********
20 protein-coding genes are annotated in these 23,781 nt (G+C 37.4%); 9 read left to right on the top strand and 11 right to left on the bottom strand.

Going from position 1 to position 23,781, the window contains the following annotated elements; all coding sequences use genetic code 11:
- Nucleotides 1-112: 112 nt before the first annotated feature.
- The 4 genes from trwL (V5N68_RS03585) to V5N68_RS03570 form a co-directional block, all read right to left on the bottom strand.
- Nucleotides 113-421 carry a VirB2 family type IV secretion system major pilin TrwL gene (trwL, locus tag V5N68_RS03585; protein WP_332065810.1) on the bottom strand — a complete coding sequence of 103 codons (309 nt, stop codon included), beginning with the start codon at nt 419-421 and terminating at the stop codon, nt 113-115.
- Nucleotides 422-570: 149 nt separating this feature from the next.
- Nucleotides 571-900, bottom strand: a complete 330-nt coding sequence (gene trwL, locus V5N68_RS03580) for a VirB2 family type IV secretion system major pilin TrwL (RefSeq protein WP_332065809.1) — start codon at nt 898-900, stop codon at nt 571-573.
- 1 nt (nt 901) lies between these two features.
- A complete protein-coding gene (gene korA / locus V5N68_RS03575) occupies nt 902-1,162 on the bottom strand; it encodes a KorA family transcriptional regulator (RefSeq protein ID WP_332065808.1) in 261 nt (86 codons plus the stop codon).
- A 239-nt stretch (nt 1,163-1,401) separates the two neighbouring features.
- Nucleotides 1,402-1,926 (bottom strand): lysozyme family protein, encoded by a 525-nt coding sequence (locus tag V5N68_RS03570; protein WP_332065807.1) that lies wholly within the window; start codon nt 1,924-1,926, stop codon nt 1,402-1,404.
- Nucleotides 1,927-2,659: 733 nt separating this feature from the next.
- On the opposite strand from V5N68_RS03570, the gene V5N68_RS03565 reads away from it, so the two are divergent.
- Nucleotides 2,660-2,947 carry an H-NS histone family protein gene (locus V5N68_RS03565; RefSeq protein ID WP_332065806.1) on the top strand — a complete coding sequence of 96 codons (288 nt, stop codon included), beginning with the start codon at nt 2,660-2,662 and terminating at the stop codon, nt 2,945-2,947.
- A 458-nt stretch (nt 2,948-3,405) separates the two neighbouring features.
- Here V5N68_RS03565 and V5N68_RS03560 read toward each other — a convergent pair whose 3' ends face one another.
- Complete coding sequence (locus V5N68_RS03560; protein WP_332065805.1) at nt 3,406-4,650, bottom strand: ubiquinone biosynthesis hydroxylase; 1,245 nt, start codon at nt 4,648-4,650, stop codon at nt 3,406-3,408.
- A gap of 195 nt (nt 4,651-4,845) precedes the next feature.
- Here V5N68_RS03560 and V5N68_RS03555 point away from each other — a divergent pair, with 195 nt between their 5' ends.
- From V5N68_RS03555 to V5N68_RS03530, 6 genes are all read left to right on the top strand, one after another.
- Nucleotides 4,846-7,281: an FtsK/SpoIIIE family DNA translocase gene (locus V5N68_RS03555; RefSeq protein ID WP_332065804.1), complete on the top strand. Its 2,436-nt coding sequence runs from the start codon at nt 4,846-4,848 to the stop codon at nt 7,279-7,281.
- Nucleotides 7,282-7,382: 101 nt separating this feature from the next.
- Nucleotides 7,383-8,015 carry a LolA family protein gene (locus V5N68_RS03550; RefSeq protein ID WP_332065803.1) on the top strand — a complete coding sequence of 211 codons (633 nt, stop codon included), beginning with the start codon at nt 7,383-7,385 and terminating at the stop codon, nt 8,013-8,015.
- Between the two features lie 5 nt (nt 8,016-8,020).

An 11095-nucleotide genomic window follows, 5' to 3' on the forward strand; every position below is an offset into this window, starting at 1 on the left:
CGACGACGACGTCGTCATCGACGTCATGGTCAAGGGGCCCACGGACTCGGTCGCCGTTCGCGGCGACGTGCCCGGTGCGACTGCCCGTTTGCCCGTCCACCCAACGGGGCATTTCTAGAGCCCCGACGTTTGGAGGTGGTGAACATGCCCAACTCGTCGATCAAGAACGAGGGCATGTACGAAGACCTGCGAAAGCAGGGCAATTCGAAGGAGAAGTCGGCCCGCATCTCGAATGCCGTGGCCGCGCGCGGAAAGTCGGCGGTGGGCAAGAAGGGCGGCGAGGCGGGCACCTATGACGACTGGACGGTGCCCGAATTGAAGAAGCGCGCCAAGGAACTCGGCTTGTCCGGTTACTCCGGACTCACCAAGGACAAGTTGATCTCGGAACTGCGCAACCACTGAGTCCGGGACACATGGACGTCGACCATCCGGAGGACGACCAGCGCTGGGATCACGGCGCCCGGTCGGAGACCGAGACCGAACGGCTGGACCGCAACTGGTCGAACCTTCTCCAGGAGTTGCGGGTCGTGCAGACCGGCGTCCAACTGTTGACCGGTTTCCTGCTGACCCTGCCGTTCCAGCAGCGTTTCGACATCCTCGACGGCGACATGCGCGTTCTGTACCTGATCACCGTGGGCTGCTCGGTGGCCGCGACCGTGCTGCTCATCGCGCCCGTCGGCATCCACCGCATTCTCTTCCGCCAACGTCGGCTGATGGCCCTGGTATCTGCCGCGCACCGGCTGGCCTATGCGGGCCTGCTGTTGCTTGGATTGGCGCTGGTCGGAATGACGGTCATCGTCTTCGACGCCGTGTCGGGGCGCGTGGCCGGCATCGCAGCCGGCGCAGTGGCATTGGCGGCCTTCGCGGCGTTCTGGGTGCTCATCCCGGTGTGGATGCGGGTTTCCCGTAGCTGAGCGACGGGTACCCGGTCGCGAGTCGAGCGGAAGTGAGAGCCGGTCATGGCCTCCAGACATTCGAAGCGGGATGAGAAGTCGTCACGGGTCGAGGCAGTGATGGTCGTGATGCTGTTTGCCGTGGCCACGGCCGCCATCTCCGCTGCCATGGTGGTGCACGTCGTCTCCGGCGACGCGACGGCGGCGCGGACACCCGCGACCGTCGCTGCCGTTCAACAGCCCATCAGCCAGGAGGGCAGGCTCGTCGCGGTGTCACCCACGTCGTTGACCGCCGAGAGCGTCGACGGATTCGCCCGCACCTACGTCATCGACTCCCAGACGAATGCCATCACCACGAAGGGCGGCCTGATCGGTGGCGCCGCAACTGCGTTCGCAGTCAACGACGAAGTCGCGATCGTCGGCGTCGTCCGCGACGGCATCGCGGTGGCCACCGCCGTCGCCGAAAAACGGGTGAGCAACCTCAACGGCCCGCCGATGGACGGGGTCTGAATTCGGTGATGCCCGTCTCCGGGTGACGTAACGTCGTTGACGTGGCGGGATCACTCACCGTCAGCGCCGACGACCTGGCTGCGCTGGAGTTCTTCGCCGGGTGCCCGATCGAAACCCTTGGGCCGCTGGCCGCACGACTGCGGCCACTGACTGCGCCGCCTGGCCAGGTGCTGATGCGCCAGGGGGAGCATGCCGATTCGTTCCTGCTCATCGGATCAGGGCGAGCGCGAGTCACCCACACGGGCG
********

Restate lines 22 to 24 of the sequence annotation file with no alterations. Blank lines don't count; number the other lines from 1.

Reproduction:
- Nucleotides 7,282-7,382: 101 nt separating this feature from the next.
- Nucleotides 7,383-8,015 carry a LolA family protein gene (locus V5N68_RS03550; RefSeq protein ID WP_332065803.1) on the top strand — a complete coding sequence of 211 codons (633 nt, stop codon included), beginning with the start codon at nt 7,383-7,385 and terminating at the stop codon, nt 8,013-8,015.
- Between the two features lie 5 nt (nt 8,016-8,020).